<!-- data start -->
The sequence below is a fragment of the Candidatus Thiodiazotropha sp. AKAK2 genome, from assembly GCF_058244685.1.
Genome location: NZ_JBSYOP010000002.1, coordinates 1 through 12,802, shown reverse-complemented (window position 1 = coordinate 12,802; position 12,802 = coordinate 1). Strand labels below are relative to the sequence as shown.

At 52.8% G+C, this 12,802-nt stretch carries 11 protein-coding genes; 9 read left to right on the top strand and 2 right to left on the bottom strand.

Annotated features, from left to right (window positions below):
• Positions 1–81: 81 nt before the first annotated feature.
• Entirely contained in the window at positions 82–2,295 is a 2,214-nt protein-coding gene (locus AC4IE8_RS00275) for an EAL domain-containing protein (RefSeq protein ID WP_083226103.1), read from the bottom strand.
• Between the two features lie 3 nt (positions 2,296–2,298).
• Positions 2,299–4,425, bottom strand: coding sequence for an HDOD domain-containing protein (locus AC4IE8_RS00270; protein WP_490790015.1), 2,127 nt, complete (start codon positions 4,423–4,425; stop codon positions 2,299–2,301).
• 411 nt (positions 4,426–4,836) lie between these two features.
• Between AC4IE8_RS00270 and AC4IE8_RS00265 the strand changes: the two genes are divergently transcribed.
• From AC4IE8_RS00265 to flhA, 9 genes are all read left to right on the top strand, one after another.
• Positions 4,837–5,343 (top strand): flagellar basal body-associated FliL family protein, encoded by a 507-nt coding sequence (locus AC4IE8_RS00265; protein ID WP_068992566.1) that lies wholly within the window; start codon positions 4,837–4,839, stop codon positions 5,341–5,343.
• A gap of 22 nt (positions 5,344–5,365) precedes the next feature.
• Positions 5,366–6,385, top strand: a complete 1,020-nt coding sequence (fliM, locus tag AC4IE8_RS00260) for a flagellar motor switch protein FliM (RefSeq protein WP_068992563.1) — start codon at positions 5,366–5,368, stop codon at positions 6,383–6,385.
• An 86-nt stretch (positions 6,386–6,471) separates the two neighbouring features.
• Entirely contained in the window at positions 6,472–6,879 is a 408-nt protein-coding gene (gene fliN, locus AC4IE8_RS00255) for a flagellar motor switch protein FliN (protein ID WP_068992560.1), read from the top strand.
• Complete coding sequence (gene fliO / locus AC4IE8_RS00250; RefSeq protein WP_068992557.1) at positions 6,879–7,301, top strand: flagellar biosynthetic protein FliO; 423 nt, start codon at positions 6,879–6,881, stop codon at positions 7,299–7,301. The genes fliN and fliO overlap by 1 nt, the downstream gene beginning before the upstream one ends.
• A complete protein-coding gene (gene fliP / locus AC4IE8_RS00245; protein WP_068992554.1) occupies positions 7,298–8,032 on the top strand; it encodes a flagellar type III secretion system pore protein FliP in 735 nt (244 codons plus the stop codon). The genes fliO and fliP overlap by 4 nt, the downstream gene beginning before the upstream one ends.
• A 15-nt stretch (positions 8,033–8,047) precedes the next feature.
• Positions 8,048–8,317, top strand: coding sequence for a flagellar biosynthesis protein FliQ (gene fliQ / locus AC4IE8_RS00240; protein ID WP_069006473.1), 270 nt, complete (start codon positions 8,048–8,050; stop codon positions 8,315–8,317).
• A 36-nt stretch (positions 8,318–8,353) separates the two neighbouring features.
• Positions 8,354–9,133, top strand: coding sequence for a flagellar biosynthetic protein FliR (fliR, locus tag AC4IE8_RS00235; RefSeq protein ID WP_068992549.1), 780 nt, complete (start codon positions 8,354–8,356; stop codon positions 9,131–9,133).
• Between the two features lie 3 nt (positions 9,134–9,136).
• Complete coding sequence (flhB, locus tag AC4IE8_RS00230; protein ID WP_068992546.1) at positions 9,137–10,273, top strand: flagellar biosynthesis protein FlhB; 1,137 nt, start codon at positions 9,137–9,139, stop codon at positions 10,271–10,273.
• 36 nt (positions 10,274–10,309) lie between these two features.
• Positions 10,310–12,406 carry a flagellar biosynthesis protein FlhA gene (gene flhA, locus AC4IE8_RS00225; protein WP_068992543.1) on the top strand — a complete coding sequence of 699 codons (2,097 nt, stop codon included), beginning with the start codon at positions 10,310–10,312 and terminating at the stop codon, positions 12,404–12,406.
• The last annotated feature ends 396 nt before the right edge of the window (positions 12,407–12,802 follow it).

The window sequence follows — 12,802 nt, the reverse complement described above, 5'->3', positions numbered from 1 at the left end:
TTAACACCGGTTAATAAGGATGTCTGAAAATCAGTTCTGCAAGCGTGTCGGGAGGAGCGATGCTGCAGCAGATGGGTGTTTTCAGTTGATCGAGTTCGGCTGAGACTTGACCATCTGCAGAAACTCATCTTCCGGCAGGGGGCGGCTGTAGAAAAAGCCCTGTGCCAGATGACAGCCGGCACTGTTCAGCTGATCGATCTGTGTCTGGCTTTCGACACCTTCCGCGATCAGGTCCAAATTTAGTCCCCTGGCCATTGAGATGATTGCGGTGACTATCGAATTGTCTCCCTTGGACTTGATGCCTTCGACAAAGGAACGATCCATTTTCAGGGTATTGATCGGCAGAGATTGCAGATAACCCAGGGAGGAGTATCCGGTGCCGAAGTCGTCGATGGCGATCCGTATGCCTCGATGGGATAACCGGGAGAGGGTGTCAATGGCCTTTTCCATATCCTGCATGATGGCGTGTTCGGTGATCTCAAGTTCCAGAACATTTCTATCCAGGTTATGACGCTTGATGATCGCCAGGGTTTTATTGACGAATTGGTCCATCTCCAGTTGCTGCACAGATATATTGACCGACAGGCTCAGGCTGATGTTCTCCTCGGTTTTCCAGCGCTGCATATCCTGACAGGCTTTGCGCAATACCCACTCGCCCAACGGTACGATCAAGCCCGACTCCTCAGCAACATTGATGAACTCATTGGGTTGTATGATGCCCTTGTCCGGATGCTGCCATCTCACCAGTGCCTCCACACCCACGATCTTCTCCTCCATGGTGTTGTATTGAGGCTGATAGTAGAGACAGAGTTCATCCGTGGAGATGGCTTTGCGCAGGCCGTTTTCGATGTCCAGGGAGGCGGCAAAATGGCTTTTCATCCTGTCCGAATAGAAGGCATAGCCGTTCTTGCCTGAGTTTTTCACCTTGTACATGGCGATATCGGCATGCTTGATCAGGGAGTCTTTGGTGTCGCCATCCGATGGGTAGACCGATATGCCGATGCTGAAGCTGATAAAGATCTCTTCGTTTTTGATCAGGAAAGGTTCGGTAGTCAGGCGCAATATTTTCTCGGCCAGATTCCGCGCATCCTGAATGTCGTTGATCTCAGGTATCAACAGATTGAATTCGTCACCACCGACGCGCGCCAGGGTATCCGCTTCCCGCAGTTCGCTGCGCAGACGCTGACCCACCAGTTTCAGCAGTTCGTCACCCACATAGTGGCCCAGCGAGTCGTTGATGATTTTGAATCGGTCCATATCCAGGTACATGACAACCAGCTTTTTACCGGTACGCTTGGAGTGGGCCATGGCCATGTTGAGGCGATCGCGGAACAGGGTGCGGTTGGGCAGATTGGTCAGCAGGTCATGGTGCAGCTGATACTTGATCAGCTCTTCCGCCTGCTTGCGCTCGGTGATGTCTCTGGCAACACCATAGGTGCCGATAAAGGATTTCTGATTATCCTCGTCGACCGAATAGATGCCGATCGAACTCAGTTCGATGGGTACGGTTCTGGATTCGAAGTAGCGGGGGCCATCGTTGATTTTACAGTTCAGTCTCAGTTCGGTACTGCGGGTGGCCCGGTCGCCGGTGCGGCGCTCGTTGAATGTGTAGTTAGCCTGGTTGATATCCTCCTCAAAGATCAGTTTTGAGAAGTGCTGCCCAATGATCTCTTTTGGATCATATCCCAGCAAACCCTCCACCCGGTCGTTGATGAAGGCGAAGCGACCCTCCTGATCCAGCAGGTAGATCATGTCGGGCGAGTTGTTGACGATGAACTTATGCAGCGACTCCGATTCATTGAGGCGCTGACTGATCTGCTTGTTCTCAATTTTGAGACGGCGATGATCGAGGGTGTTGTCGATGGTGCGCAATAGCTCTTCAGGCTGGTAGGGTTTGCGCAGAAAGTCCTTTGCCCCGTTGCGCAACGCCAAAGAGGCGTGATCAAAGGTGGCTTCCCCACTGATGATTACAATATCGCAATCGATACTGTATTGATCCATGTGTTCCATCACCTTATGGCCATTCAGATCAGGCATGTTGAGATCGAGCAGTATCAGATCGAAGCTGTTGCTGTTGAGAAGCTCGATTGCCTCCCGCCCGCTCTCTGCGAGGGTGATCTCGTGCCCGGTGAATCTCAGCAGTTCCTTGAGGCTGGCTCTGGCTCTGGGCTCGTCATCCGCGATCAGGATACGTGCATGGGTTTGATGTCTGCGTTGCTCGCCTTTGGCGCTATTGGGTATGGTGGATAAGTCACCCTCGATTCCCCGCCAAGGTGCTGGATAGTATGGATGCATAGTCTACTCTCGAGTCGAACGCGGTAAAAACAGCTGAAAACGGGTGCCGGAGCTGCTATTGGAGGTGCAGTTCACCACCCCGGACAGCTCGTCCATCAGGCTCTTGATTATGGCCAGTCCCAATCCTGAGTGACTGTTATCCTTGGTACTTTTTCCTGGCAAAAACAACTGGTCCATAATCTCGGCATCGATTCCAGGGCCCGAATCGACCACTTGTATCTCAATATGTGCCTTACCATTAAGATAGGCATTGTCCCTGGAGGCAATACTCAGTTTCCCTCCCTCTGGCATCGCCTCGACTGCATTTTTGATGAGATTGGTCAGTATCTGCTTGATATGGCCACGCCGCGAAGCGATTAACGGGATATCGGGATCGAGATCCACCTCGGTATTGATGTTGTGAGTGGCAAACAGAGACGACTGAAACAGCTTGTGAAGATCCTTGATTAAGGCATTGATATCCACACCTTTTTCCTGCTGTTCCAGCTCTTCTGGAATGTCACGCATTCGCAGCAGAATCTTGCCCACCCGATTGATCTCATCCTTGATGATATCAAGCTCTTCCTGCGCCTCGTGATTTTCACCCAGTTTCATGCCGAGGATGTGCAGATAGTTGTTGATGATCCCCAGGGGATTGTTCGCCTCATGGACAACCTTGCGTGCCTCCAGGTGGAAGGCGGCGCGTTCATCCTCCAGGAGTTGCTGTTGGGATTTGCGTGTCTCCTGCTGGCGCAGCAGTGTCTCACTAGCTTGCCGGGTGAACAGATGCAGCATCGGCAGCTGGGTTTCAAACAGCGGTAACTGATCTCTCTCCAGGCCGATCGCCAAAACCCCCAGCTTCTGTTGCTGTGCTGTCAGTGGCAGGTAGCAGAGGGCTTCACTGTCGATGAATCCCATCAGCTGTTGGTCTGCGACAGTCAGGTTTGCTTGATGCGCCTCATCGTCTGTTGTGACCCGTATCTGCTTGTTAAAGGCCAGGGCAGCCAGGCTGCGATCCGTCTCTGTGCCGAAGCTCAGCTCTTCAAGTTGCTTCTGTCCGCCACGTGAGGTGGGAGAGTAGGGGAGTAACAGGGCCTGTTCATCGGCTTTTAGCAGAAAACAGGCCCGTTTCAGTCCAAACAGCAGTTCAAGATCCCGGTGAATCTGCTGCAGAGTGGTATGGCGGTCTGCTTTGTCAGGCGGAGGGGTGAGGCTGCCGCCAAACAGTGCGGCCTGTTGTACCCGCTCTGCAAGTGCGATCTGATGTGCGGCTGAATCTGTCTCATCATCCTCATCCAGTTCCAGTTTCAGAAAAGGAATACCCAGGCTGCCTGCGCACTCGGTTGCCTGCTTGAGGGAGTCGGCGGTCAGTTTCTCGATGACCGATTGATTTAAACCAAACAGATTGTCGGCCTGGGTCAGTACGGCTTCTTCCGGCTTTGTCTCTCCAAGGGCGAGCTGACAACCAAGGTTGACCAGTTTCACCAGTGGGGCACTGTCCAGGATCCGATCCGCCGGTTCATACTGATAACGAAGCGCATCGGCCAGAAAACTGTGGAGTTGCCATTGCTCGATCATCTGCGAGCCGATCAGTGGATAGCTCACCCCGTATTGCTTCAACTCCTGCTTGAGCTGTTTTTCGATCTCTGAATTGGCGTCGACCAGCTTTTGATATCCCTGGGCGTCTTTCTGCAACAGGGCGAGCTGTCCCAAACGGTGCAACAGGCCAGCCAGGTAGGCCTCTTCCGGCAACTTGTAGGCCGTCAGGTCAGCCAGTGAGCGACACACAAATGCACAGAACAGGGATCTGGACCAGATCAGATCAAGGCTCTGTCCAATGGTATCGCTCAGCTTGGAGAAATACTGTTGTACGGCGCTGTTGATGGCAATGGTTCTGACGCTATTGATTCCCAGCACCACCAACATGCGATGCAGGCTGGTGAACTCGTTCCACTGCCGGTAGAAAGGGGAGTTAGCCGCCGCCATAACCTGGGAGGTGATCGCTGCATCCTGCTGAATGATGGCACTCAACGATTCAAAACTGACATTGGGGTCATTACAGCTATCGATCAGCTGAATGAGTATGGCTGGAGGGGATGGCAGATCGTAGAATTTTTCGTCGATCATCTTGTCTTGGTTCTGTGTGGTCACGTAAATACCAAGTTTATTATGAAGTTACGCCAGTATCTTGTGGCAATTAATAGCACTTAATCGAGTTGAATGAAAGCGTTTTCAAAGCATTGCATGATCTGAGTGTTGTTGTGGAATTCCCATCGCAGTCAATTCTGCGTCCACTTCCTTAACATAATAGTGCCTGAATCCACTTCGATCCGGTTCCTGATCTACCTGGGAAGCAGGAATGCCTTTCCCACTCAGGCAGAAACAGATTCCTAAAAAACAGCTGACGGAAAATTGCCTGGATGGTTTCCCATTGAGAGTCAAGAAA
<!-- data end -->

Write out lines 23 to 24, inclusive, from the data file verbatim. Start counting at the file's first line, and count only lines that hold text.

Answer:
• Between the two features lie 3 nt (positions 9,134–9,136).
• Complete coding sequence (flhB, locus tag AC4IE8_RS00230; protein ID WP_068992546.1) at positions 9,137–10,273, top strand: flagellar biosynthesis protein FlhB; 1,137 nt, start codon at positions 9,137–9,139, stop codon at positions 10,271–10,273.